Every summer, home gardeners face the same question: how to preserve all the herbs grown in summer? If you are fortunate enough to have this ‘problem’ on your hands, we have simple solutions for how to preserve herbs.
There are basically three ways of preserving herbs: drying, freezing or storing them in oil. The method of preservation depends on the herb at hand and your personal preferences. Feel free to experiment with what works best for you.
Drying works best on sturdy herbs with a thick stem like mint, sage, rosemary and thyme. When picking your herbs, cut them in a fashion that leaves a long stem. Form a bouquet of herbs and rinse them under running water. Then hang to dry in a sunny spot with low humidity. Alternately, loosely wrap your herb bouquet in a kitchen towel and place in a safe spot that receives enough sunlight. When the herbs are dry, pack the leaves into glass jars. You can leave them whole or crush them.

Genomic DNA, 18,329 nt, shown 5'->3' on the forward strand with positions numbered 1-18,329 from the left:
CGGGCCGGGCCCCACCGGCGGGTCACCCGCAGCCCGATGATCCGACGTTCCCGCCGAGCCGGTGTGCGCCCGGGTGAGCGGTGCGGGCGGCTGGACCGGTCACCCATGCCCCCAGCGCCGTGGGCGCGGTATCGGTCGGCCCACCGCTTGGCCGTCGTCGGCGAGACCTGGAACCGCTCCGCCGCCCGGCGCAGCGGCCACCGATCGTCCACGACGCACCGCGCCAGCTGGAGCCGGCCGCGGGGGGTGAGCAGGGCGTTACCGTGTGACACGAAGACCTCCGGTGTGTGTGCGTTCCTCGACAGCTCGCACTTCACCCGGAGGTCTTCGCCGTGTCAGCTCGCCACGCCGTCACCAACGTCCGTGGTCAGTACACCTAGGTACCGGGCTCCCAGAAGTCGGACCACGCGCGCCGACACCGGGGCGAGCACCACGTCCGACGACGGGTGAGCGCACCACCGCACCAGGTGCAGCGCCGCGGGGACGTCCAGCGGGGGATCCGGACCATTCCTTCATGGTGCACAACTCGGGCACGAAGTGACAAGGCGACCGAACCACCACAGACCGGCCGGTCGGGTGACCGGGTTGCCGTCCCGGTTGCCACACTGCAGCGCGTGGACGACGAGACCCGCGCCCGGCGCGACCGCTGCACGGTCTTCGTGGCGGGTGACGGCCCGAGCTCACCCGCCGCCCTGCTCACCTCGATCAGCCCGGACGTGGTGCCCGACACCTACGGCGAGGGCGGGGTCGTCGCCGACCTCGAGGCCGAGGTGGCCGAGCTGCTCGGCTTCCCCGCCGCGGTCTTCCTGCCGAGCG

This method of preserving herbs works great for soft herbs like basil, parsley, cilantro and tarragon. After picking, rinse and dry your herbs using a paper towel or salad spinner. You can pack the herbs into plastic bags and pop them in the freezer. Alternately, you can puree them with a bit of water or olive oil (I favor this last one) and freeze them in ice cube trays. If freezing for longer than three months, consider blanching the herbs before freezing which lengthens their shelf life. For a nice twist, create a signature blend by pureeing different herbs together then freeze in ice cube trays.
Preserving herbs in oil
This option not only preserves herbs but it yields aromatic oil that is great drizzled over salads or soups. Select an oil of your liking – olive oil or grape seed oils are great alternatives. Place your chosen herbs inside a bottle and add the oil. Store the container in a cool place to prevent spoilage. This will keep for about six months.
For more tips and food preservation solutions, refer to our guides for preserving summer fruits and vegetables.